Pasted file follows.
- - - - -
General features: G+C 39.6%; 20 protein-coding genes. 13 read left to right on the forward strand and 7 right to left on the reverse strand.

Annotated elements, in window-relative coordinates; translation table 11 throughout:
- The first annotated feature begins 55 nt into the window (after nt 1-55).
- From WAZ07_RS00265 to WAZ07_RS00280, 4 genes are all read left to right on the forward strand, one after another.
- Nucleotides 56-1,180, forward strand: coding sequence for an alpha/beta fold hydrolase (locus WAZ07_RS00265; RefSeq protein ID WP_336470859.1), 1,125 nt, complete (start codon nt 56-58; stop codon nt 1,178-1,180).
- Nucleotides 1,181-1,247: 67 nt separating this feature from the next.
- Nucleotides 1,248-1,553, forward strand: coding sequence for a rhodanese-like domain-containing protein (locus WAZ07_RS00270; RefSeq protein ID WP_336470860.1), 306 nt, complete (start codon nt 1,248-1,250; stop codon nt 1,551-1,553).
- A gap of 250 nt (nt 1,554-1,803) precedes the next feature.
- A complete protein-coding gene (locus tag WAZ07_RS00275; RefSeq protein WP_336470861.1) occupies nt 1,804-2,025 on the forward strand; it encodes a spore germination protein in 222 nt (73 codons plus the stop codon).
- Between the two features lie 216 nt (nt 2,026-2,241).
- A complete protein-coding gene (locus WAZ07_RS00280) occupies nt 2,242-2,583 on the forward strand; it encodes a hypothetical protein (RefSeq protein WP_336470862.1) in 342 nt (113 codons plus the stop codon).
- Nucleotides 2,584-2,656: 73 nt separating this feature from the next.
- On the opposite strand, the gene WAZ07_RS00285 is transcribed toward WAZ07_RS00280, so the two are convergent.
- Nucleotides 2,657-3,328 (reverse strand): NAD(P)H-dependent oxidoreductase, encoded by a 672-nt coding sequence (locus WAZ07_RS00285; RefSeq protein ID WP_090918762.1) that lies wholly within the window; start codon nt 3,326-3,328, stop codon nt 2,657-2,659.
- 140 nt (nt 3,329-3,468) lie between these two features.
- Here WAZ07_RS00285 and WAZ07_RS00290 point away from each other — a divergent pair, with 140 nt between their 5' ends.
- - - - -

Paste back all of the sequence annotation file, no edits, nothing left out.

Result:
General features: G+C 39.6%; 20 protein-coding genes. 13 read left to right on the forward strand and 7 right to left on the reverse strand.

Annotated elements, in window-relative coordinates; translation table 11 throughout:
- The first annotated feature begins 55 nt into the window (after nt 1-55).
- From WAZ07_RS00265 to WAZ07_RS00280, 4 genes are all read left to right on the forward strand, one after another.
- Nucleotides 56-1,180, forward strand: coding sequence for an alpha/beta fold hydrolase (locus WAZ07_RS00265; RefSeq protein ID WP_336470859.1), 1,125 nt, complete (start codon nt 56-58; stop codon nt 1,178-1,180).
- Nucleotides 1,181-1,247: 67 nt separating this feature from the next.
- Nucleotides 1,248-1,553, forward strand: coding sequence for a rhodanese-like domain-containing protein (locus WAZ07_RS00270; RefSeq protein ID WP_336470860.1), 306 nt, complete (start codon nt 1,248-1,250; stop codon nt 1,551-1,553).
- A gap of 250 nt (nt 1,554-1,803) precedes the next feature.
- A complete protein-coding gene (locus tag WAZ07_RS00275; RefSeq protein WP_336470861.1) occupies nt 1,804-2,025 on the forward strand; it encodes a spore germination protein in 222 nt (73 codons plus the stop codon).
- Between the two features lie 216 nt (nt 2,026-2,241).
- A complete protein-coding gene (locus WAZ07_RS00280) occupies nt 2,242-2,583 on the forward strand; it encodes a hypothetical protein (RefSeq protein WP_336470862.1) in 342 nt (113 codons plus the stop codon).
- Nucleotides 2,584-2,656: 73 nt separating this feature from the next.
- On the opposite strand, the gene WAZ07_RS00285 is transcribed toward WAZ07_RS00280, so the two are convergent.
- Nucleotides 2,657-3,328 (reverse strand): NAD(P)H-dependent oxidoreductase, encoded by a 672-nt coding sequence (locus WAZ07_RS00285; RefSeq protein ID WP_090918762.1) that lies wholly within the window; start codon nt 3,326-3,328, stop codon nt 2,657-2,659.
- 140 nt (nt 3,329-3,468) lie between these two features.
- Here WAZ07_RS00285 and WAZ07_RS00290 point away from each other — a divergent pair, with 140 nt between their 5' ends.